Statistical RNG/PRNG  tests – callable on demand.

Statistical RNG/PRNG   tests–performed at power-up.

Design

Assurance.

Configuration management (CM).  Secure installation and generation.  Design and policy correspondence. Guidance documents.

CM system.  Secure

distribution. Functional specification.  Functional testing.

High-level language

implementation.  Test Coverage analysis.

Formal model.  Detailed explanations (informal proofs). Preconditions and postconditions.

Mitigation of

Other  Attacks.

Specification of mitigation of attacks for which no testable requirements are currently available

Based on security requirements in the above areas, FIPS 140-2 defines 4 levels of security

  • Level 1 - The lowest security that can be applied to a cryptographic module. The sole basis of its security is the fact that it uses a cryptographic function.
  • Level 2 - These modules have temper evidence as an additional security feature. This cryptographic device will allow authorized operators to open the seals and access the keys, but only after successfully authenticating.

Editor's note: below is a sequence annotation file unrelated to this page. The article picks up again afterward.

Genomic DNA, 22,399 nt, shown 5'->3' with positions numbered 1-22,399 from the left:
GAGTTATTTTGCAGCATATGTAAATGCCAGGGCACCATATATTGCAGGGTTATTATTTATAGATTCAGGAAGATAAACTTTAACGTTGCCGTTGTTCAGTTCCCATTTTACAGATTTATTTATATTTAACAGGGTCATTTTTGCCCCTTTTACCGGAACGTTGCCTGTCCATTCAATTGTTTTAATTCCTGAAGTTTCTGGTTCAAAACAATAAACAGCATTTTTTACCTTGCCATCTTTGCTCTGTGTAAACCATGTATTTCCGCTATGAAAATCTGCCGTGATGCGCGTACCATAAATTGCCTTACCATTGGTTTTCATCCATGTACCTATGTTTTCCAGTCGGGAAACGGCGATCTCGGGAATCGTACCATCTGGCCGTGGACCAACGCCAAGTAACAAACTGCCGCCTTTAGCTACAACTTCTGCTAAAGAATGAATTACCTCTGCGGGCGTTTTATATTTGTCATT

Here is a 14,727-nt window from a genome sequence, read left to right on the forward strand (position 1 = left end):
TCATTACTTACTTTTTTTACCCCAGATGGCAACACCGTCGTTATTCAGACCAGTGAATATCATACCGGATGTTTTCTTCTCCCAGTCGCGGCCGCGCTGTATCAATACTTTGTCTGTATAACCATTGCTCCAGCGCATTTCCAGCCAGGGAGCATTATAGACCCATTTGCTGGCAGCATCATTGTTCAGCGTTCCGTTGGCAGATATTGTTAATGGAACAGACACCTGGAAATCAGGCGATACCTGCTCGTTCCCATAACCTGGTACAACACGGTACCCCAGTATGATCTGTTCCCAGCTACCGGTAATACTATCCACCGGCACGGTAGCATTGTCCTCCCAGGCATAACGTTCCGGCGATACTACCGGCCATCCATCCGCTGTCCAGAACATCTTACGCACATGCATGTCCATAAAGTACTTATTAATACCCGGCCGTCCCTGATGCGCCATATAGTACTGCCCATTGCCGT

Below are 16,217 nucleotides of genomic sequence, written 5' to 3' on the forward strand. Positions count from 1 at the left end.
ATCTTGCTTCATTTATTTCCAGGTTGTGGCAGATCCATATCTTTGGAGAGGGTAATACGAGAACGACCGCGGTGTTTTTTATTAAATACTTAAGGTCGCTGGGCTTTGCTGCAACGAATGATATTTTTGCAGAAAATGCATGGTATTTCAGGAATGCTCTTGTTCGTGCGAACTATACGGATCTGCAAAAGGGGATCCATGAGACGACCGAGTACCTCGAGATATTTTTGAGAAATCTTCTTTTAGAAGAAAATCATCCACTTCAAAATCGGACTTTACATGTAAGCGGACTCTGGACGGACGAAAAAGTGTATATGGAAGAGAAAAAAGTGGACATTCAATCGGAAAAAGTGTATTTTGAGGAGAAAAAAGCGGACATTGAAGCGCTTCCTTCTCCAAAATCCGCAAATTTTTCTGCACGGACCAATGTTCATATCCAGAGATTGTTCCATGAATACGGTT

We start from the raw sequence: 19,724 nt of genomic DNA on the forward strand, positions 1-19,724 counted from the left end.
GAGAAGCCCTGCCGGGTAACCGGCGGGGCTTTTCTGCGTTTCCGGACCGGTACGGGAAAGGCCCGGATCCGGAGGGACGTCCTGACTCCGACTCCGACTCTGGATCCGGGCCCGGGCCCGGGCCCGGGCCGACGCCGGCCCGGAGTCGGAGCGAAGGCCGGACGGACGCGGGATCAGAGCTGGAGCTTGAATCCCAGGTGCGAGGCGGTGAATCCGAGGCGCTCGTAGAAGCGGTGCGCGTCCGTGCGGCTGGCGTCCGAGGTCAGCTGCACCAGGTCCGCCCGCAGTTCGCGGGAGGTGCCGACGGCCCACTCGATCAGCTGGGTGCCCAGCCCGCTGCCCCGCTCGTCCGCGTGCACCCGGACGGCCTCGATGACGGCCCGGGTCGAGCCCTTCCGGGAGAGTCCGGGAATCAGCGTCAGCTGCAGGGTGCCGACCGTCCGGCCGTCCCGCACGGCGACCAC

• Level 3 - This level of security is measured by tamper detection and response, enhanced protection of private key pairs, and identity-based authentication.
  • Level 4 - This is the highest level of security. To be certified a level 4 device, the module must be tamper resistant and provide environmental (voltage or temperature) failure protection.

An example of a level 4 certified HSM is Utimaco’s Hardware security modules. Every Utimaco HSMs has been laboratory-tested and certified against FIPS 140-2 standards to help you comply with the standards you need to meet.

Reasons to use a FIPS-certified HSM

  • To bar unauthorized users from accessing sensitive information